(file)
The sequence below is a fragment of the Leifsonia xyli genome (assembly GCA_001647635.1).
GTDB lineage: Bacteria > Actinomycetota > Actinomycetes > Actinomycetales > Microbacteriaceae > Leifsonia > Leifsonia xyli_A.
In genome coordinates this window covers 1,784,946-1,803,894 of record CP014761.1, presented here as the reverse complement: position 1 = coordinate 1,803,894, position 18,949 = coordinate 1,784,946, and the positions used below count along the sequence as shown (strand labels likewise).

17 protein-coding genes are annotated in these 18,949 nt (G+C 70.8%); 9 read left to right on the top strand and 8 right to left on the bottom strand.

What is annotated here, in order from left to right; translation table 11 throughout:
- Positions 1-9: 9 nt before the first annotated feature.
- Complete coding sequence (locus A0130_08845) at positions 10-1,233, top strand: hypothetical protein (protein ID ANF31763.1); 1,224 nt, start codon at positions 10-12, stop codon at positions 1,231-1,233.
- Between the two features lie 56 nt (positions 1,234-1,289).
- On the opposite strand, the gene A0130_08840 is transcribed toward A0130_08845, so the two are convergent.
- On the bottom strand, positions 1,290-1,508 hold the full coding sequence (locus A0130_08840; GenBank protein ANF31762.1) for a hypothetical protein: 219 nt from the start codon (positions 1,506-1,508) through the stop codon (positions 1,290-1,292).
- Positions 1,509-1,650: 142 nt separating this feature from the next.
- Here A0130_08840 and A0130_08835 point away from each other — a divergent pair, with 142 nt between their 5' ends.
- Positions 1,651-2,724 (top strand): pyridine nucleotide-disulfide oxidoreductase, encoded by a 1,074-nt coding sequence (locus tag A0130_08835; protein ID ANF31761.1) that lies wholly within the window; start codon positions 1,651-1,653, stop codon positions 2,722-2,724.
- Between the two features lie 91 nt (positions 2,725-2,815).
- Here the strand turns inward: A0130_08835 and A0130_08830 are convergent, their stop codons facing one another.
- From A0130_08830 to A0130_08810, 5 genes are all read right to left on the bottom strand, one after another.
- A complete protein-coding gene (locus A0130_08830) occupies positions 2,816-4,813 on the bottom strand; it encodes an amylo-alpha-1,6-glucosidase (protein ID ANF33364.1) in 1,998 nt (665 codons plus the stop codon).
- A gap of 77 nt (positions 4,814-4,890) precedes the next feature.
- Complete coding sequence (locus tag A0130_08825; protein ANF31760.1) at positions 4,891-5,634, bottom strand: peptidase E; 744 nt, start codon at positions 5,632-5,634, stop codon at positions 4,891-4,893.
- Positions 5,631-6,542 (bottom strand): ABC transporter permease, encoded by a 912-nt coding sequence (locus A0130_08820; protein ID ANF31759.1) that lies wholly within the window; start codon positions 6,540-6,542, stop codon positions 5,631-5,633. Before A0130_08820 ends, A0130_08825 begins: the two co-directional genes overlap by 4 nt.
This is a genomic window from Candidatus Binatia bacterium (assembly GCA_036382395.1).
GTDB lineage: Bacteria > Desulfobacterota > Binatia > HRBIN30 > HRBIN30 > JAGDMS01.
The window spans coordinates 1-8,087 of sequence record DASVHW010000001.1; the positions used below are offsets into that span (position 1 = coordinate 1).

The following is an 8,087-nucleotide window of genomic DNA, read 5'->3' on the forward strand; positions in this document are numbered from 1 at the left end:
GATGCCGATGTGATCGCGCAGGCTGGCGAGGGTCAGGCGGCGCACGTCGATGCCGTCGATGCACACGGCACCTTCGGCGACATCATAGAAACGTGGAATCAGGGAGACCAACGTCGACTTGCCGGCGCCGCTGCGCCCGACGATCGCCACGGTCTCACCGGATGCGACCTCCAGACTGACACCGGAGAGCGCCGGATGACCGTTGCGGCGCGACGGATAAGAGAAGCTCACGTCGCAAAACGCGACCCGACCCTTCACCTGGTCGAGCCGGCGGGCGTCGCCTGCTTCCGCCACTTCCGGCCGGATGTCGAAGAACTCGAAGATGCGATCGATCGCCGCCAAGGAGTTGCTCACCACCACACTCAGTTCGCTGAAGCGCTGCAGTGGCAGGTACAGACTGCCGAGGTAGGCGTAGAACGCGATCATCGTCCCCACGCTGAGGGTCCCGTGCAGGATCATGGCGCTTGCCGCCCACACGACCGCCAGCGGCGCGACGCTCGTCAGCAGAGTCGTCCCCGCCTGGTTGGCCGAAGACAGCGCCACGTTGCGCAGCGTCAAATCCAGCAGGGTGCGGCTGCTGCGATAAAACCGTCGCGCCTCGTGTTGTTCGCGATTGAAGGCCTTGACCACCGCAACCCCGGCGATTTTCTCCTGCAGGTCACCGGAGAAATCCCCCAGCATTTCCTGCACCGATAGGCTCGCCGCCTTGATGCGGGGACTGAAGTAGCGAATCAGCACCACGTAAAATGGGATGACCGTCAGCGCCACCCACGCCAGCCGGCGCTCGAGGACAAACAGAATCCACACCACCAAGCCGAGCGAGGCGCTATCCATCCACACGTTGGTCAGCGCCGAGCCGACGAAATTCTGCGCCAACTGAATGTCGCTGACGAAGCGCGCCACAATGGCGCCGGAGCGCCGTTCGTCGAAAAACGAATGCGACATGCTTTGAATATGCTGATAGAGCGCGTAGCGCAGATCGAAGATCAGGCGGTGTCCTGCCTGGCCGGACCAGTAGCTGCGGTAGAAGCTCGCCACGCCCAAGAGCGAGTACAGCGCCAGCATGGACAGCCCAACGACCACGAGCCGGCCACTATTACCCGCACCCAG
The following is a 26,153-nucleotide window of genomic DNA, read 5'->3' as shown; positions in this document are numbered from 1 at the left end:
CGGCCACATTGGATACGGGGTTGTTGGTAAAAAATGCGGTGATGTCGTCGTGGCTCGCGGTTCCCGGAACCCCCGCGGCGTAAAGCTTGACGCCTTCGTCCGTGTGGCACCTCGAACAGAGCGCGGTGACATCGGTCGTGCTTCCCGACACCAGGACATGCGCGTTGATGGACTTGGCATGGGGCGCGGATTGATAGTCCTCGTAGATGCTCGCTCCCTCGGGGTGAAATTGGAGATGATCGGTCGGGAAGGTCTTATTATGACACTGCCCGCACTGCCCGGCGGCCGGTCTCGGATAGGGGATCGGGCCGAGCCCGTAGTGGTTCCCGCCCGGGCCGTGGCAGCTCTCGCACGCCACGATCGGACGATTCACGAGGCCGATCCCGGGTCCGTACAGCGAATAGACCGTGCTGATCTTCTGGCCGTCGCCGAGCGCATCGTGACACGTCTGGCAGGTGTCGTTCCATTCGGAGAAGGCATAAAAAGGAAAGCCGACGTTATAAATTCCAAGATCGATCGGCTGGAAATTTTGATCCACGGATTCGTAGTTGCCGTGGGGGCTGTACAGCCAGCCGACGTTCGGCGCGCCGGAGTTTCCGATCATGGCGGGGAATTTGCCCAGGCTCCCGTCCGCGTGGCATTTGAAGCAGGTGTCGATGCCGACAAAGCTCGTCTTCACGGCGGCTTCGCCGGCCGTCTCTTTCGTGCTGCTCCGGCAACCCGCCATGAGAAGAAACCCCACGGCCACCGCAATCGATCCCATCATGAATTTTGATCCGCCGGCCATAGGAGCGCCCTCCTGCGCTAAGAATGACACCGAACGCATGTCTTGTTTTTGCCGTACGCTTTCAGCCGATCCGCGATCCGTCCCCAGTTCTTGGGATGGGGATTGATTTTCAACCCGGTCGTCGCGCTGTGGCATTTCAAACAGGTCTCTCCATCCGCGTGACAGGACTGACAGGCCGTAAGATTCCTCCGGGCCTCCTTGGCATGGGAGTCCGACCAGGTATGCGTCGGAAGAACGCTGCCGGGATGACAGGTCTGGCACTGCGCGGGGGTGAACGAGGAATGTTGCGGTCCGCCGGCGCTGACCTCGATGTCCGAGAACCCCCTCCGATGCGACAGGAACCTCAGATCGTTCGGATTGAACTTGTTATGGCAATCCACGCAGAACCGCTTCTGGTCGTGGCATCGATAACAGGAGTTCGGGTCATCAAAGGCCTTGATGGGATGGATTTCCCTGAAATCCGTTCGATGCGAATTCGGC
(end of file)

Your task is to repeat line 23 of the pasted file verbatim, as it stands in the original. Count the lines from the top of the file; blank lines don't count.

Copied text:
The window spans coordinates 1-8,087 of sequence record DASVHW010000001.1; the positions used below are offsets into that span (position 1 = coordinate 1).